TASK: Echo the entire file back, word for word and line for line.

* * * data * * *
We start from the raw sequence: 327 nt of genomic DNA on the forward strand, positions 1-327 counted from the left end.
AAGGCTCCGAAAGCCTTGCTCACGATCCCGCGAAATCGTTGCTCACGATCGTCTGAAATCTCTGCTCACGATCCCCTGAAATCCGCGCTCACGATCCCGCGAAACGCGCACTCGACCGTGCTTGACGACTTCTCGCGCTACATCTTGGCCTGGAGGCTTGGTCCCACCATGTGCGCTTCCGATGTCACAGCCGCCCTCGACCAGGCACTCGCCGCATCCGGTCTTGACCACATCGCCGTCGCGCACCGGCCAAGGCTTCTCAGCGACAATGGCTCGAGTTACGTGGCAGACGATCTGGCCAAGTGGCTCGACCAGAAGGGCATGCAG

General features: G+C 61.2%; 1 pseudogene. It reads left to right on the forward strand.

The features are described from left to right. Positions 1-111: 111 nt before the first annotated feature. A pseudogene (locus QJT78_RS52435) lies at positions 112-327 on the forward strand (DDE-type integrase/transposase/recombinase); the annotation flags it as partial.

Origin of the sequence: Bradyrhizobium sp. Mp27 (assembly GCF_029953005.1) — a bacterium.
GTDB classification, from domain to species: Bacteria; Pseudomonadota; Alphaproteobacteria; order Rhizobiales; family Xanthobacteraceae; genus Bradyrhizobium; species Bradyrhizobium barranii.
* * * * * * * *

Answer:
We start from the raw sequence: 327 nt of genomic DNA on the forward strand, positions 1-327 counted from the left end.
AAGGCTCCGAAAGCCTTGCTCACGATCCCGCGAAATCGTTGCTCACGATCGTCTGAAATCTCTGCTCACGATCCCCTGAAATCCGCGCTCACGATCCCGCGAAACGCGCACTCGACCGTGCTTGACGACTTCTCGCGCTACATCTTGGCCTGGAGGCTTGGTCCCACCATGTGCGCTTCCGATGTCACAGCCGCCCTCGACCAGGCACTCGCCGCATCCGGTCTTGACCACATCGCCGTCGCGCACCGGCCAAGGCTTCTCAGCGACAATGGCTCGAGTTACGTGGCAGACGATCTGGCCAAGTGGCTCGACCAGAAGGGCATGCAG

General features: G+C 61.2%; 1 pseudogene. It reads left to right on the forward strand.

The features are described from left to right. Positions 1-111: 111 nt before the first annotated feature. A pseudogene (locus QJT78_RS52435) lies at positions 112-327 on the forward strand (DDE-type integrase/transposase/recombinase); the annotation flags it as partial.

Origin of the sequence: Bradyrhizobium sp. Mp27 (assembly GCF_029953005.1) — a bacterium.
GTDB classification, from domain to species: Bacteria; Pseudomonadota; Alphaproteobacteria; order Rhizobiales; family Xanthobacteraceae; genus Bradyrhizobium; species Bradyrhizobium barranii.